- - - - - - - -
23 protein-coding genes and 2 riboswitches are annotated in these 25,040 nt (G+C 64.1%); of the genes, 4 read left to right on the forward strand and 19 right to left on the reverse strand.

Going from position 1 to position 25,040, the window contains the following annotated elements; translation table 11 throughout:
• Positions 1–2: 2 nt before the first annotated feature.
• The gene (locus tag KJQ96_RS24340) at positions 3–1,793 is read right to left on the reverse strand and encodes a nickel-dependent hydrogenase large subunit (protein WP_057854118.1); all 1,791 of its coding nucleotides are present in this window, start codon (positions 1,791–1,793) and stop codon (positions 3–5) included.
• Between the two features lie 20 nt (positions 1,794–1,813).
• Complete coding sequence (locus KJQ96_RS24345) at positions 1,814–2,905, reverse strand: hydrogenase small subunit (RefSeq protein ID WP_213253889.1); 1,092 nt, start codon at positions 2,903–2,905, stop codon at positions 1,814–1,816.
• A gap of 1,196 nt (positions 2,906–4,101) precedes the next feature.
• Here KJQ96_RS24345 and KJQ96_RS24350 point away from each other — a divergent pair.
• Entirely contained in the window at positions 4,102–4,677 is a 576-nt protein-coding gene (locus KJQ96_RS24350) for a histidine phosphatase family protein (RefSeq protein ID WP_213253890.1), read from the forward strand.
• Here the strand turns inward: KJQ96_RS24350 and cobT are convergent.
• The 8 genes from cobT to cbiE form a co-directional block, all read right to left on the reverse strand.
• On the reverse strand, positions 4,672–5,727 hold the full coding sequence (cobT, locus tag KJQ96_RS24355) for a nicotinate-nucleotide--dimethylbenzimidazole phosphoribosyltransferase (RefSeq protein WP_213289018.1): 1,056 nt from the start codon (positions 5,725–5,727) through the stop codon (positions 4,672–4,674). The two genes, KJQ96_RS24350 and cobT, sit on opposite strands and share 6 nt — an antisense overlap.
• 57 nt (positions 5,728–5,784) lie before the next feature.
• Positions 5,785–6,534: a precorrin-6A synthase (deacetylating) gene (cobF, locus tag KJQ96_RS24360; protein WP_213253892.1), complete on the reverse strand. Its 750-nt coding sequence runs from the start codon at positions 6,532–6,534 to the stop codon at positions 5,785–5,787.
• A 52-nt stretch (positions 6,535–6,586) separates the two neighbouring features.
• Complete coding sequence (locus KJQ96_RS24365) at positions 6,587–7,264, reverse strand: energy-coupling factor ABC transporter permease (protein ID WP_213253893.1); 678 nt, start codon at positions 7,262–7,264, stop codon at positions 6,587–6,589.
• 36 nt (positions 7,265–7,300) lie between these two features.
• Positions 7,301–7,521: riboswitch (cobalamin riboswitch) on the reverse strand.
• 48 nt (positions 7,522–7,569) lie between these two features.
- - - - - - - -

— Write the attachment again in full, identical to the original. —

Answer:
23 protein-coding genes and 2 riboswitches are annotated in these 25,040 nt (G+C 64.1%); of the genes, 4 read left to right on the forward strand and 19 right to left on the reverse strand.

Going from position 1 to position 25,040, the window contains the following annotated elements; translation table 11 throughout:
• Positions 1–2: 2 nt before the first annotated feature.
• The gene (locus tag KJQ96_RS24340) at positions 3–1,793 is read right to left on the reverse strand and encodes a nickel-dependent hydrogenase large subunit (protein WP_057854118.1); all 1,791 of its coding nucleotides are present in this window, start codon (positions 1,791–1,793) and stop codon (positions 3–5) included.
• Between the two features lie 20 nt (positions 1,794–1,813).
• Complete coding sequence (locus KJQ96_RS24345) at positions 1,814–2,905, reverse strand: hydrogenase small subunit (RefSeq protein ID WP_213253889.1); 1,092 nt, start codon at positions 2,903–2,905, stop codon at positions 1,814–1,816.
• A gap of 1,196 nt (positions 2,906–4,101) precedes the next feature.
• Here KJQ96_RS24345 and KJQ96_RS24350 point away from each other — a divergent pair.
• Entirely contained in the window at positions 4,102–4,677 is a 576-nt protein-coding gene (locus KJQ96_RS24350) for a histidine phosphatase family protein (RefSeq protein ID WP_213253890.1), read from the forward strand.
• Here the strand turns inward: KJQ96_RS24350 and cobT are convergent.
• The 8 genes from cobT to cbiE form a co-directional block, all read right to left on the reverse strand.
• On the reverse strand, positions 4,672–5,727 hold the full coding sequence (cobT, locus tag KJQ96_RS24355) for a nicotinate-nucleotide--dimethylbenzimidazole phosphoribosyltransferase (RefSeq protein WP_213289018.1): 1,056 nt from the start codon (positions 5,725–5,727) through the stop codon (positions 4,672–4,674). The two genes, KJQ96_RS24350 and cobT, sit on opposite strands and share 6 nt — an antisense overlap.
• 57 nt (positions 5,728–5,784) lie before the next feature.
• Positions 5,785–6,534: a precorrin-6A synthase (deacetylating) gene (cobF, locus tag KJQ96_RS24360; protein WP_213253892.1), complete on the reverse strand. Its 750-nt coding sequence runs from the start codon at positions 6,532–6,534 to the stop codon at positions 5,785–5,787.
• A 52-nt stretch (positions 6,535–6,586) separates the two neighbouring features.
• Complete coding sequence (locus KJQ96_RS24365) at positions 6,587–7,264, reverse strand: energy-coupling factor ABC transporter permease (protein ID WP_213253893.1); 678 nt, start codon at positions 7,262–7,264, stop codon at positions 6,587–6,589.
• 36 nt (positions 7,265–7,300) lie between these two features.
• Positions 7,301–7,521: riboswitch (cobalamin riboswitch) on the reverse strand.
• 48 nt (positions 7,522–7,569) lie between these two features.